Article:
On 11 February 1946 the first jet aircraft took to the skies in Aotearoa New Zealand. This was the first test flight of Gloster Meteor Mk. III NZ6001, an aircraft on loan from the Royal Air Force. While the Meteor barely saw any RNZAF service, this first jet flight and the publicity tour that followed showed tens of thousands of New Zealanders the shape of things to come.
Aerobatics at Hobsonville
Squadron Leader Robert Maxwell McKay (later Wing Commander, OBE, AFC) took off from Hobsonville in Meteor NZ6001 at 1030 hours on 11 February 1946. The unit history records the following description of the flight:
‘Wind and weather conditions were almost ideal for the flight and the aircraft took off at incredible speed in the space of approximately 600 yards. Within a few seconds the Meteor had shot high out of sight reappearing from the cloud immediately over the airfield in a steep dive.
For 25 minutes S/L McKay put the Meteor through every conceivable manoeuvre and after low runs over the airfield finally made a perfect landing at Whenuapai. The speed of the aircraft ranged from 400 to 450 miles per hour on the test flight. It is capable of more than this but on its initial flight in New Zealand it was not considered wise to fly at the maximum speed.‘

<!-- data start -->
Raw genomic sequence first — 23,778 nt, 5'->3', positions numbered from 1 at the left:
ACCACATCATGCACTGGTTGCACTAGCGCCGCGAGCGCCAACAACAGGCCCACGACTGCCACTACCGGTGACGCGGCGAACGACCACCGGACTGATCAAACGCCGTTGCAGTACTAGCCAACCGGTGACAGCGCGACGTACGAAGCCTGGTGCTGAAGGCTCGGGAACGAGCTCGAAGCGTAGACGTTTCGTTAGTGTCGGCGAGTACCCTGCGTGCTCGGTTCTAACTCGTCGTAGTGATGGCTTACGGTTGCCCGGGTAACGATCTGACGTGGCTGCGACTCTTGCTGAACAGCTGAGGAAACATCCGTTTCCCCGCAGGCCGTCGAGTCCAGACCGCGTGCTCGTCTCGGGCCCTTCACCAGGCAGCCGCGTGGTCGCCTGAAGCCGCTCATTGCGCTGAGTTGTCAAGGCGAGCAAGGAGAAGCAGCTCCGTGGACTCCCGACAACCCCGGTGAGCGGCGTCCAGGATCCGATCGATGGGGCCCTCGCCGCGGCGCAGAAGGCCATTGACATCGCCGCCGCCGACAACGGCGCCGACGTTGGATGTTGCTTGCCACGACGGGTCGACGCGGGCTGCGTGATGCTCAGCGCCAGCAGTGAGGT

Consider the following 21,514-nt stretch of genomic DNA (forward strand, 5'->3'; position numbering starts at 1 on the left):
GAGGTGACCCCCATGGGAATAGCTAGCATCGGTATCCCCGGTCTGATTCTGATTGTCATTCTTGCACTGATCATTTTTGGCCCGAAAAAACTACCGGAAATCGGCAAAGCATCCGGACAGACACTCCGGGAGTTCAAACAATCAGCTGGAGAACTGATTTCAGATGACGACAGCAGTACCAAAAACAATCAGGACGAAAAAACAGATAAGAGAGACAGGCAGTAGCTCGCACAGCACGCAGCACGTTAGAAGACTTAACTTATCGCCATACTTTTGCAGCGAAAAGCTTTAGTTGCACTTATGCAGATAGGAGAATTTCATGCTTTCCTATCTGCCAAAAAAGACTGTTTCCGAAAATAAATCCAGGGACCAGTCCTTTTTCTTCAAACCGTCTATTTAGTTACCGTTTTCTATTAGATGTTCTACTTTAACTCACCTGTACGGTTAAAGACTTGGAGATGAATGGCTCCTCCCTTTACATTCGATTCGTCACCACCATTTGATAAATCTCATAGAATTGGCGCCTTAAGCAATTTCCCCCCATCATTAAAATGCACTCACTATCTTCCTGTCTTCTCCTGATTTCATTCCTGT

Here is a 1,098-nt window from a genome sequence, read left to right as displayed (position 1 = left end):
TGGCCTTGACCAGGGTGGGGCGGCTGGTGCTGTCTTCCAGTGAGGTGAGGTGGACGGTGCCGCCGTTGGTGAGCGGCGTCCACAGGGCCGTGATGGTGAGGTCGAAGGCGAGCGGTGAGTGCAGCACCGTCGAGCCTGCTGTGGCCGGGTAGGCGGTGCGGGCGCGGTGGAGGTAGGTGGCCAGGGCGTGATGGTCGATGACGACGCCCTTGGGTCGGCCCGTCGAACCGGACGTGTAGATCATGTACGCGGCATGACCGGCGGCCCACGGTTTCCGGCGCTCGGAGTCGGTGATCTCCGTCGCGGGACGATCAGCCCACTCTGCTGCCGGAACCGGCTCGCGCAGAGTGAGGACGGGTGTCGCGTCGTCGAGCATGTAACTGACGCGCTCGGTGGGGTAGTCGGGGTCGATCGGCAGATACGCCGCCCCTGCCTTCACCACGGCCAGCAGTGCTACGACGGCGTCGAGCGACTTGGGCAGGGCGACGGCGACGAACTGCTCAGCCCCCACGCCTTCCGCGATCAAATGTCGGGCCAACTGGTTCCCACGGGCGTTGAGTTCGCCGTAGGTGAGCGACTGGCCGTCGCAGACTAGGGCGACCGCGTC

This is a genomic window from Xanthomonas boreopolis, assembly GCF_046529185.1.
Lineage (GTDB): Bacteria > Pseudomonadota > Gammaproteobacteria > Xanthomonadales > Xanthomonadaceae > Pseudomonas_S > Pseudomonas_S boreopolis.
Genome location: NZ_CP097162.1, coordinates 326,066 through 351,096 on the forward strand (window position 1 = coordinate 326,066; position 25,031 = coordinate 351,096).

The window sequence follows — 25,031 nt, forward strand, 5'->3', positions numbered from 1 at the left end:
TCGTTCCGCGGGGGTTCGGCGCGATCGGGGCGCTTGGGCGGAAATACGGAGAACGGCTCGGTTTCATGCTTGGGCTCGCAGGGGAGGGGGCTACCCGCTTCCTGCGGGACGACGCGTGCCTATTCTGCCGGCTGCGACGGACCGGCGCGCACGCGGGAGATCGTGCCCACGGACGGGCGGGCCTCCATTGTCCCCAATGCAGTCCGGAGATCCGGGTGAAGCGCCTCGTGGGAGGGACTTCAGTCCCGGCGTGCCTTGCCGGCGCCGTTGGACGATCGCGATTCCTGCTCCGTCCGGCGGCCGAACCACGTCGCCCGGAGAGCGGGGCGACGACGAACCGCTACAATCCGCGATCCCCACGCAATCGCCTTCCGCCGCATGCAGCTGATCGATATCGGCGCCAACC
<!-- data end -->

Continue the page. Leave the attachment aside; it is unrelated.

Jet-tripping around New Zealand
After the first flight, Squadron Leader McKay and the Gloster Meteor embarked on a nationwide publicity tour from 21 March – 9 May 1946. During this time, tens of thousands of New Zealanders came out to watch the demonstrations, witnessing for the first time the speed and manoeuvrability of the jet aircraft.
The Meteor performed to crowds of up to 12,000 at Ohakea on 7 April 1946, having arrived from Gisborne the day before. According to the unit history, ‘Only the Meteor was used but low cloud hampered the display and S/L McKay was restricted in his choice and variety of aerobatics used.’
Meteoric rise – and fall
The Jet Propulsion Unit was formed at Ohakea in order to train some 56 pilots to fly the Meteor. But the need to restrain from using the Meteor’s full capabilities due to safety concerns plagued its RNZAF service.
Weaknesses had begun to develop in earlier marks of this aircraft, and high-speed flight restrictions were placed on its operations. By mid-1947 NZ6001 was put in storage and purchased by the RNZAF in 1950 to use as an instructional airframe (INST147). NZ6001 was sold as scrap in May 1957.